October is living up to its reputation as a ghastly month. Rather violent moves are shaking investor confidence across the world. The standard line Spy usually hears when he speaks to market contacts is, “It is all a bit of a mess.” Spy was sharing a modest glass of Montrachet with a wealth manager this week who found it all too easy to list off the negatives: “Brexit, Italian budgets, trade wars, US mid-term elections, China slowdown, Australian property meltdown, rising interest rates” and so on and so on. “But above all”, my companion told me, “the one thing that wealth managers around here in Asia have refused to talk about with any seriousness is that the US market, and others, are rather expensive.” Well, muses Spy, that is not quite as true, as of this Friday morning. Surely, that is a good thing?
Spy has learned that Win Win Iskander is stepping down from his role at Manulife in Singapore. Win Win has been part of the product management team including fund selection for the Singapore market. There is no news on where Win Win is moving to, although Spy understands he is staying within the industry. There is also no news of his replacement as of yet.
Spy heard several things this week about attitudes to this recent bout of market volatility, or should Spy say, “sell off”. One asset manager Spy spoke to said, “Our PMs are loving this, we have been waiting for a pull back and looking to buy.” One discretionary manager told Spy, “I took too long to sell and now it is too early to buy back in – I guess I just have to wait.” One private banker said, “We are really encouraging clients not to sell – the main reason being, we have absolutely no idea what to recommend they buy with the money and we don’t want them sitting on more cash.” Spy was especially touched by this banker’s frankness.
For a very long time, it has been hard to argue against some of the key benefits of being in passive funds, especially in the large, liquid, mega-cap section of the market reckons Spy. Spy has always felt that in the more exotic, less liquid parts of the market, passives represent huge risks and those are significantly misunderstood by investors. This week, Spy noted that JP Morgan Chase, itself no small fry in the passives market, was quoted by Bloomberg as saying, “beware passive investors…”. The bank is worried that $7.4trn in passive assets will exacerbate the rout in the next downturn. Passives, reckons Spy, have the significant problem that if you sell, you often throw the baby out with the bath water. There is the rub.
The last few weeks have seen a range of new funds put on Singapore’s fund platform, FSOne. Nikko Asset Management has listed its newly launched All China Equity Fund on the site, with a zero % sales charge. Franklin Templeton has added no fewer than eight different funds, although Spy suspects these are merely new share classes, such as the SGD or USD accumulation version of its Thailand fund, among others.
What kind of asset management firm does one want to be? It seems these days, one either wants to be a boutique or one wants to be a mega player. The in-between size is a rather uncomfortable place to be with many offices and staff to support. As one CEO of a large Scottish asset manager put it: the bigger you get, you end up with “many offices to feed”. One firm remaining unashamedly “boutique” is Merian Global Investors, according to CEO Richard Buxton, the firm has a loose rule that it does not want more than about 300 staff. Spy found it intriguing that nominal staff numbers were a key factor, rather than AUM.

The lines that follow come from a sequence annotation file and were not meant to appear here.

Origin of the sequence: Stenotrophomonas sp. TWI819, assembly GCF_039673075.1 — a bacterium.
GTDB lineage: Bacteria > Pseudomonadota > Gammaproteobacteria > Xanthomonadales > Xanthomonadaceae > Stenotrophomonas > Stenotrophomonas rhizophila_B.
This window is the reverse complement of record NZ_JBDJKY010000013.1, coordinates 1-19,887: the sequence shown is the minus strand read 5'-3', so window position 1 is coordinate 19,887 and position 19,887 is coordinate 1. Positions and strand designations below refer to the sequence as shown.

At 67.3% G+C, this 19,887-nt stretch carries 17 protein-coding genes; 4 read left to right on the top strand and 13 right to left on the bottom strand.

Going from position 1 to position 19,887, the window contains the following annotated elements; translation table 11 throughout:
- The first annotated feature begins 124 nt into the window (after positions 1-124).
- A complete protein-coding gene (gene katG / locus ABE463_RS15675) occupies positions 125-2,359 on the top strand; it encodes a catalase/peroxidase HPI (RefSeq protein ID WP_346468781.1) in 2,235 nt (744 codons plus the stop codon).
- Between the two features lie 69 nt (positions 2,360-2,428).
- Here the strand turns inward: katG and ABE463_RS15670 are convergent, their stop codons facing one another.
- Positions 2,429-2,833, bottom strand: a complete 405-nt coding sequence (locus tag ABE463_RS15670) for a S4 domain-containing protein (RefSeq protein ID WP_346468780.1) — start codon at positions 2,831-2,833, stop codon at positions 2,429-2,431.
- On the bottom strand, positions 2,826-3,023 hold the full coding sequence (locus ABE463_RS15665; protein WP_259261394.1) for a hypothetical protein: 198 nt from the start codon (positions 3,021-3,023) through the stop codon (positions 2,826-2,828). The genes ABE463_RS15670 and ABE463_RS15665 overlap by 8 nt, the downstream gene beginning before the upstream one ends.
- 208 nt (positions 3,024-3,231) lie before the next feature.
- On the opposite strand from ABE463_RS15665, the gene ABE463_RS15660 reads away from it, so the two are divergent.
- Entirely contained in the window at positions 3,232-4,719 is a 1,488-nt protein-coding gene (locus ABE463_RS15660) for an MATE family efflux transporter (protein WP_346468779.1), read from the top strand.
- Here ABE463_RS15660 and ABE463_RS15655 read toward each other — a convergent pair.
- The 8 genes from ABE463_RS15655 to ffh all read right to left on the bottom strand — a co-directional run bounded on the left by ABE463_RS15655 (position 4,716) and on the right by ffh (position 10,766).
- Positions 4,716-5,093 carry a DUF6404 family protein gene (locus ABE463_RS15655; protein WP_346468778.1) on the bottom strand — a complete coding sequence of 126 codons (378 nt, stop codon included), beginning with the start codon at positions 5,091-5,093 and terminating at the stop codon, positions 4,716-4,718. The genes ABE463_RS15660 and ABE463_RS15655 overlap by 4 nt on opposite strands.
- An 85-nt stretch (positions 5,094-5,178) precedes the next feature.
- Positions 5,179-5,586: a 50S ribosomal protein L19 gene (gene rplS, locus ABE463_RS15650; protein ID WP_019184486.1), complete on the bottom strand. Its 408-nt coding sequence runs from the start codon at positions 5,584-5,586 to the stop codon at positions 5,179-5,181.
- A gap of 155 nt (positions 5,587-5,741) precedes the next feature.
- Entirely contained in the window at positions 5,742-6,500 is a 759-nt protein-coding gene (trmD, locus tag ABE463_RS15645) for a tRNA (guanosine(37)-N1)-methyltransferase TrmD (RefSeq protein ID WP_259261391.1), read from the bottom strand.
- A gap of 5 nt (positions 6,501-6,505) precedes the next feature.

Singapore and Hong Kong have been making fintech and robo waves in the last few years. Thailand has quietly been getting in on the act, too. A Thai fintech player, Robowealth, founded in 2016, has now launched its proposition to the public. The service is called “Odini” and it requires a minimum monthly investment of just THB 1,000 ($30). Odini promotes “easy investing” for Thai nationals. According to their team one can simply download the application and open an account completely via your mobile phone. Once up and running, the system will automatically invest according to the conditions selected by the investor. Well, if nothing more, it sounds awfully similar to a lot of other services available around the world. The platform has B2C, B2B and hybrid solutions (to help private banks and their HNWIs, for example), in addition to a fund marketplace. Spy will watch this company with intrigue as its website indicates Asia-wide ambitions, not just Thai ones.
Remember Bitcoin, the most volatile ride around? How the times change! Charlie Bilello of Pension Partners points out that Bitcoin volatility over the last 10 days has only been 8% versus a rather stunning 25% for the S&P 500. Something rather wild is going on.
Spy’s photographers have been overwhelmed spotting new outdoor advertising from the industry.
This week, BEA Union has been out at Hong Kong Airport promoting its bond and currency fund:
Schroders has been on the MTR asking Hong Kongers about their retirement plans:
BNP Paribas Asset Management has decided to make music with the entire world and is promoting its water fund:
Janus Henderson has been on the sides of trams, promoting its Horizon Asian Dividend Income Fund:
Also on trams is BNY Mellon, promoting the art exhibition it is sponsoring in Hong Kong:
Until next week…